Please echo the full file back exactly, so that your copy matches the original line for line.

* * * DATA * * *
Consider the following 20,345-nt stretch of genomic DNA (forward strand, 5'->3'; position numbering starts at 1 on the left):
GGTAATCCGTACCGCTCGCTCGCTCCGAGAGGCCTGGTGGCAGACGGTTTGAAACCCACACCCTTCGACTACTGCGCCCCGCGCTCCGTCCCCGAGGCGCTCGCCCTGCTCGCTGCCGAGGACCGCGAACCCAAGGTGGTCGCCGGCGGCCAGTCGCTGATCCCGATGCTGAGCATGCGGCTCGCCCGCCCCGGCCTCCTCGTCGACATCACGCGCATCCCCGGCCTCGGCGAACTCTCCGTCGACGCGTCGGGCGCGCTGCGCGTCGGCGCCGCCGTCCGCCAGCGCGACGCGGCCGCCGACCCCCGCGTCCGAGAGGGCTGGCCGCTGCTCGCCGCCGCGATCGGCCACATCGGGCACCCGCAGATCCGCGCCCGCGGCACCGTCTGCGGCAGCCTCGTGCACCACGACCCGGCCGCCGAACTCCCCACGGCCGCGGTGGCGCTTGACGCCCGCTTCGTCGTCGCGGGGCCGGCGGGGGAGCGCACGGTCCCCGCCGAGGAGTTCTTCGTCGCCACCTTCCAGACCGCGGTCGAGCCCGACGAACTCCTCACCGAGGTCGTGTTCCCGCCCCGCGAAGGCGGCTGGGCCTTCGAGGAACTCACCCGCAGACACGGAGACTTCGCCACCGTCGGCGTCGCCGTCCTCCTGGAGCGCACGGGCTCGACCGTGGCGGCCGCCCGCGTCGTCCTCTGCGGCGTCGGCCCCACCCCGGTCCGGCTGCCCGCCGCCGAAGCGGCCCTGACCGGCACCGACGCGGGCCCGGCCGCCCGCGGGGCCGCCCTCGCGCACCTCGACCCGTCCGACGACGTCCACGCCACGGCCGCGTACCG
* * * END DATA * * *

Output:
Consider the following 20,345-nt stretch of genomic DNA (forward strand, 5'->3'; position numbering starts at 1 on the left):
GGTAATCCGTACCGCTCGCTCGCTCCGAGAGGCCTGGTGGCAGACGGTTTGAAACCCACACCCTTCGACTACTGCGCCCCGCGCTCCGTCCCCGAGGCGCTCGCCCTGCTCGCTGCCGAGGACCGCGAACCCAAGGTGGTCGCCGGCGGCCAGTCGCTGATCCCGATGCTGAGCATGCGGCTCGCCCGCCCCGGCCTCCTCGTCGACATCACGCGCATCCCCGGCCTCGGCGAACTCTCCGTCGACGCGTCGGGCGCGCTGCGCGTCGGCGCCGCCGTCCGCCAGCGCGACGCGGCCGCCGACCCCCGCGTCCGAGAGGGCTGGCCGCTGCTCGCCGCCGCGATCGGCCACATCGGGCACCCGCAGATCCGCGCCCGCGGCACCGTCTGCGGCAGCCTCGTGCACCACGACCCGGCCGCCGAACTCCCCACGGCCGCGGTGGCGCTTGACGCCCGCTTCGTCGTCGCGGGGCCGGCGGGGGAGCGCACGGTCCCCGCCGAGGAGTTCTTCGTCGCCACCTTCCAGACCGCGGTCGAGCCCGACGAACTCCTCACCGAGGTCGTGTTCCCGCCCCGCGAAGGCGGCTGGGCCTTCGAGGAACTCACCCGCAGACACGGAGACTTCGCCACCGTCGGCGTCGCCGTCCTCCTGGAGCGCACGGGCTCGACCGTGGCGGCCGCCCGCGTCGTCCTCTGCGGCGTCGGCCCCACCCCGGTCCGGCTGCCCGCCGCCGAAGCGGCCCTGACCGGCACCGACGCGGGCCCGGCCGCCCGCGGGGCCGCCCTCGCGCACCTCGACCCGTCCGACGACGTCCACGCCACGGCCGCGTACCG